Using a sharp knife, cut the dough into three equal pieces. If you are only making two pizzas, now is the time to put one of the three dough balls into the fridge to use another day! Form a piece of dough into a roughly flattened ball, and start rolling! I think the authentic Italian way is to stretch the dough by hand, but I have found the rolling pin a lot easier and it came out a more even thickness this way. Rolling the dough When it is roughly the same size and shape of your 12 inch pizza tray, slip it onto the tray. If it doesn’t quite reach to the edge of the tray start stretching it a little at a time until it does!Stretching dough in pan

At this point I might just mention that a pizza stone would be a lot better than a metal pizza tray. I couldn’t find one at any shops near me in time to satisfy my pizza cravings so I had to use these trays I found at ASDA (that’s Wal-Mart for any of you American readers!). Pizza stones are a lot better though, I have heard. I will eventually get round to ordering one – Tesco sell them online here at a reasonable size and price.

Eventually your rolled out pizza base should fit roughly to the edges of the pan something like this:

Pizza base

Now, when the sauce has been simmering for around 20 minutes, blitz it in a blender/food processor to make a relatively smooth puree. If you don’t have either of these machines, you can either use the sauce as it is – it may be a tad lumpy but I’m sure it would still taste great.

I’ve used a flexi spatula thingy for spreading the sauce before but this time I used a brush. It didn’t make a huge difference though.

Pizza bases with sauce

Now all that’s left is to assemble all the delicious toppings! Actually, not quite all. With this pizza, all you need at first is the cheese and perhaps a small sprinking of oregano. The rest of the toppings go on when the pizza comes out the oven, so they taste nice and fresh.

Thinly slice the mozzarella and distribute evenly on both pizzas. Add around 10 or 15 teaspoon-blobs of the mascarpone on each pizza. It’s hard to tell the mozzarella and mascarpone apart on the picture as they both look like white blobs, so I have helpfully labelled it for you!


Mozzarella and mascarponeThe oven should now be at its hottest temperature; once it is, it’s time to put the pizzas in the oven! Do this quickly so the oven doesn’t lose too much heat. All ovens are notoriously different so start checking on the pizzas after 7 minutes but you will find that it may need around 15 minutes.

Don’t rely on the colour of the crust as an indicator of done-ness – depending on your oven it might not go particularly golden. What you really need to do is give the edge of the crust a little tap, if it seems relatively hard and crispy then it’s ready – even if it doesn’t look golden. I only mention this because I have got too hung up on waiting for my bread, pastry, cakes and cookies to become golden before – and these things have always ended up overcooked when I do. I guess it must be my oven.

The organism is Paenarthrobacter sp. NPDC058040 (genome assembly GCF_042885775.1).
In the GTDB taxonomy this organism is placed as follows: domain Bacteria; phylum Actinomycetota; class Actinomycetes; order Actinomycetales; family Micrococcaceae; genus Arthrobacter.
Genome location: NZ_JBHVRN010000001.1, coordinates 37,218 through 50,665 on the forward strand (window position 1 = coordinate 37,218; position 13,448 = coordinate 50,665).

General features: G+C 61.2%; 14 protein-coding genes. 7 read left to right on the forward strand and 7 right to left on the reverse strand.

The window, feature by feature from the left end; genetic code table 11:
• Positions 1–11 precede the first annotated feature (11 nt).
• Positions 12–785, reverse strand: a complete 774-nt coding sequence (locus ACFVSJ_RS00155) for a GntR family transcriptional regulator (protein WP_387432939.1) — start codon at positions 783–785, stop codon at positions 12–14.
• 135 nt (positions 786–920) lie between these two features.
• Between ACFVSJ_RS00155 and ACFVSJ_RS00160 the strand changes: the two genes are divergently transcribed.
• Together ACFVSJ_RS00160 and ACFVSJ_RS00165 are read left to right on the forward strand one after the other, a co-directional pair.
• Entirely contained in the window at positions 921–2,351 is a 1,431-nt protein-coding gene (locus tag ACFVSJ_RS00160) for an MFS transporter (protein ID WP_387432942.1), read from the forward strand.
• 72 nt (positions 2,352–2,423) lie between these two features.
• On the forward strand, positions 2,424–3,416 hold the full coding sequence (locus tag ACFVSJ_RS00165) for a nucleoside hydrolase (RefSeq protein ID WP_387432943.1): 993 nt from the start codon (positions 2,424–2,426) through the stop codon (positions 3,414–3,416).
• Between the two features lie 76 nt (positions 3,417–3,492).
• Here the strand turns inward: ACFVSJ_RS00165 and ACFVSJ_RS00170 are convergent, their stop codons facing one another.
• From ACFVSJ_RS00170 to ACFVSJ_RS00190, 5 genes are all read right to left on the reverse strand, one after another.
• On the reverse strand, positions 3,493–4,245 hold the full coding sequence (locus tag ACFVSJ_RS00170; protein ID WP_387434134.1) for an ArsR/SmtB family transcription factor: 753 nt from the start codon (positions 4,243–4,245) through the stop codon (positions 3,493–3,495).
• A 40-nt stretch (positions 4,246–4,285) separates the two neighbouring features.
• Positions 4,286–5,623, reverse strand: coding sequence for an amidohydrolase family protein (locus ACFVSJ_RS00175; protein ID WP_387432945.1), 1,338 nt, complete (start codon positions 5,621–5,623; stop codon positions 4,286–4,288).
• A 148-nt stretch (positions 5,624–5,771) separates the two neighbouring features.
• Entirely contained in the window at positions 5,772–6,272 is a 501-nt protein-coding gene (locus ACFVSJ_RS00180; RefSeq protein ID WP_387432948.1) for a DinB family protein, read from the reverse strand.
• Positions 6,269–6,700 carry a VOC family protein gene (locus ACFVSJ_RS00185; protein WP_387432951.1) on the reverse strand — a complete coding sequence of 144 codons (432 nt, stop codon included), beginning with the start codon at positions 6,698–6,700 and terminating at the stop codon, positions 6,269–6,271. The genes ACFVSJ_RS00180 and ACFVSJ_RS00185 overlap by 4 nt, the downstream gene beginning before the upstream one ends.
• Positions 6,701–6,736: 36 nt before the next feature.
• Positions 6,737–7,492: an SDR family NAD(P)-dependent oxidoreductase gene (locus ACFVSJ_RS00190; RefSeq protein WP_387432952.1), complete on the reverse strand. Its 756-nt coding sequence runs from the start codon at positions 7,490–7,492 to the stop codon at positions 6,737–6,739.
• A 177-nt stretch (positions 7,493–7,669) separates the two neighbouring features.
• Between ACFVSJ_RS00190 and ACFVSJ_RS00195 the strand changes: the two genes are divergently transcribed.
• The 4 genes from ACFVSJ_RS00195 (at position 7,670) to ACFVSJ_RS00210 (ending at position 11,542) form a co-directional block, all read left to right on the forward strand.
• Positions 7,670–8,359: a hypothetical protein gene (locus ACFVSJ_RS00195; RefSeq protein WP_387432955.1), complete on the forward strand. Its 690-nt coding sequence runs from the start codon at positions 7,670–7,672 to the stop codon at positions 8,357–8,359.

While the pizzas are in the oven, if you want to be super-efficient like me, get the rest of the toppings ready so they can get on your pizzas ASAP with minimum pizza heat loss!

Rest of the pizza toppings

No need to chop the basil – it looks prettier whole and seems to retain more flavour too! When the pizza is ready and passes the tap-test, time to take it out!

Pizzas coming out the oven

As you can see, my pizzas don’t look like they’re done if you go by the golden-ness of the crust – but in fact hey were perfectly done. You might find they go more golden depending on your oven, however.

They do look horrendously plain and unappetising with just the tomato sauce and cheese, but worry not, they will look great once the rest of the toppings are in place. All that’s left to do now is to gently arrange the prosciutto, rocket and basil! (I did it in that order, not that it really matters!)

The finished pizza!

Ta-da! The perfect pizza is now complete! I used a pizza cutter to cut these into four slices each, I hate to mangle my pizzas more than necessary but making it into tiny slithers! Oh, and don’t forget a little dash of black pepper before serving…

Well, that’s my second post complete – although I guess these two posts are really just one pizza recipe including dough and toppings. I did have my fiance’s assistance taking some of the later photos this time though, which was very handy because although this blog is supposed to be improving my photography skills, it’s quite hard cooking and taking pictures simultaneously!

I’m still not sure I will continue with this format of including pictures of the various recipe stages. I could simply have one or two shots of the final dish, along with a written recipe without pictures. Any feedback on which format is preferred is very welcome! I may even do both – by starting a seperate page on the blog for “printable” versions of the recipe. The printable version would only include one picture of the finished dish, and I would probably cut away some of my blabbering to make the recipe instructions more concise.

Thanks for reading!

– Rebekah

P.S. Here’s a bonus shot of the little bread rolls I made with the leftover third of of the pizza dough, before going into the oven:

Little bread rolls

Just enough for lunch-for-two the next day!